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Nov. 17, 2005 • Volume 14 Number 6

John Carfora flanked by caretakers-turned-friends (L-R) Emily Weiss '07, Connell School of Nursing part-time faculty member Mary Willis and Catherine "Cat" Hickel 07.

Developing a Very Healthy Respect

A hospital stay showed one University administrator that BC nursing students are all they're cracked up to be, and more

By Sean Smith
Chronicle Editor

John Carfora lay in his hospital bed, feeling utterly isolated and alone.

Carfora, the director of BC's Office of Sponsored Programs, had been diagnosed with colon cancer in early October, and only a week later underwent surgery at Brigham and Women's Hospital. It was, he says, only the third time in his life he'd been in a hospital - including the day of his birth - and the first time in 35 years.

There were visits, cards and calls from family members, friends and colleagues, all of which Carfora credits with buoying his spirits. But reassurance had its limits.

"The diagnosis and the surgery caught me completely by surprise," said Carfora last week, on his first day back on campus. "I did not know what to expect and was just overcome with genuine fear of mortality and the unknown."

Then into his life came four people who would play a vital role in his spiritual and emotional revival as well as his physical recovery - all four of them from the University community to which Carfora hoped to return.

Mary Willis, a part-time Connell School of Nursing faculty member and clinical educator at Brigham and Women's, and CSON juniors Emily Weiss, Courtney Pladsen and Catherine "Cat" Hickel at first had no inkling the patient on their rotation worked at BC. But by the time Carfora left the hospital on Nov. 5, their therapeutic relationship had grown into friendship.

"They were all full of energy and good cheer," said Carfora. "Emily, Courtney and Cat worked vigorously not only to attend to my medical needs, but also to lift my spirits and make me laugh. I'm extremely grateful to them."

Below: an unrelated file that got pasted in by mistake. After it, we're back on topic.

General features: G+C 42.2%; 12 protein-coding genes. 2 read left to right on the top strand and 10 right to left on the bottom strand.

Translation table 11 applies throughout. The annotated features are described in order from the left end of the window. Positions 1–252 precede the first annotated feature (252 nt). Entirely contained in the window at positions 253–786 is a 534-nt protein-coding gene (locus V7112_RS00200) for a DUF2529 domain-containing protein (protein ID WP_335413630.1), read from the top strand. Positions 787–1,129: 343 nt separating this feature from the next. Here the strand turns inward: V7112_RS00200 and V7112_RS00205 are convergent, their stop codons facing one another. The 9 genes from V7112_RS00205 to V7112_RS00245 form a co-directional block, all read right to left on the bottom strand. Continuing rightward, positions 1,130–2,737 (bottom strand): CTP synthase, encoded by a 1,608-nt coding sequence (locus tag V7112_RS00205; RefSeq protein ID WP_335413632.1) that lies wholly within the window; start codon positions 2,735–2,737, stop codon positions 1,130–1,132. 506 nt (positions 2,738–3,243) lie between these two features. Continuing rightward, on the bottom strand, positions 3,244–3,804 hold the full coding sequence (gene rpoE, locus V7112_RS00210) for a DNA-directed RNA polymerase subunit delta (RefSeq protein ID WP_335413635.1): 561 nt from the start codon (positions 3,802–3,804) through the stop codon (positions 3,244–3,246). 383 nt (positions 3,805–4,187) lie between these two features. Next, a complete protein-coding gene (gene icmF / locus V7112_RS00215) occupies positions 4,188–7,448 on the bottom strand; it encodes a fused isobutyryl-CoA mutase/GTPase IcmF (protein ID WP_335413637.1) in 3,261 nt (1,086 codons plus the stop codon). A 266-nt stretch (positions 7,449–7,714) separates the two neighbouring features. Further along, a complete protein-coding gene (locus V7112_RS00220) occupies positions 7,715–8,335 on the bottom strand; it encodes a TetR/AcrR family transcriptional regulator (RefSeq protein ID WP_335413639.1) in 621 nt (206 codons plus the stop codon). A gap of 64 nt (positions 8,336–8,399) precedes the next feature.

For Carfora, the experience has prompted his interest in, and advocacy of, promoting good health habits. Perhaps just as importantly, he says, he has heightened appreciation for the quality of students at BC - especially those in the Connell School - and for the education they receive.

"I want to thank the Connell School for introducing me to a small sample of their wonderful students, and to give credit to Mary Willis and faculty advisors [Prof.] June Horowitz and [Assoc. Prof.] Rosanna DeMarco for the education and training our BC nursing students receive.

"When I've talked with veteran hospital nurses, every one has commented to me: 'The BC students are excellent; you can see the difference.'"

Pladsen, from Mansfield, Mass., said, "It was wonderful to work with Mr. Carfora. He always asked how we were doing, how our studies were going, and we had some great conversations. Those are the kind of nurse-patient relationships that are good for everyone."

Willis says clinical rotations are often the proving ground for nursing students like Weiss, Pladsen and Hickel. "They learn to interact more with patients, including those with a significant illness. It's important for the students to know how to get a patient to talk, to describe how they're feeling so the nurse can get as clear and complete a picture as possible on their health and well-being.

"While there are certain techniques for doing that, it all really gets down to a person's interpersonal skills - you can't really teach that. Emily, Courtney and Cat are all very motivated and have shown they are quite capable of fostering good communication with their patients.

"You can tell their parents have done a good job with them."

Houston native Weiss says, "It's not always easy to establish a rapport with a patient. You have to rely on your compassion and sympathy, while at the same time being professional enough to do what you have to do."

Hickel, an Alpharetta, Ga., native, agrees, "You don't come into the room knowing what to say. You have to learn what to say, and you can only do that by getting to know the patient as best as you can. I think that the education we get at the Connell School and BC is intensive and well-rounded enough so that you can become confident in yourself to be able to relate to people."

Carfora plans to keep in touch with his newfound friends. But as he continues on the road to recovery, he also wants to make sure his old friends, as well as his colleagues and fellow employees at BC, never endure what he did.

"We have excellent health benefits here at BC, and we should use them," he said. "My message is that we all make time for our health, and, regardless of gender, pay attention to early warning signs, risks, prevention, and screening associated with good physical health."

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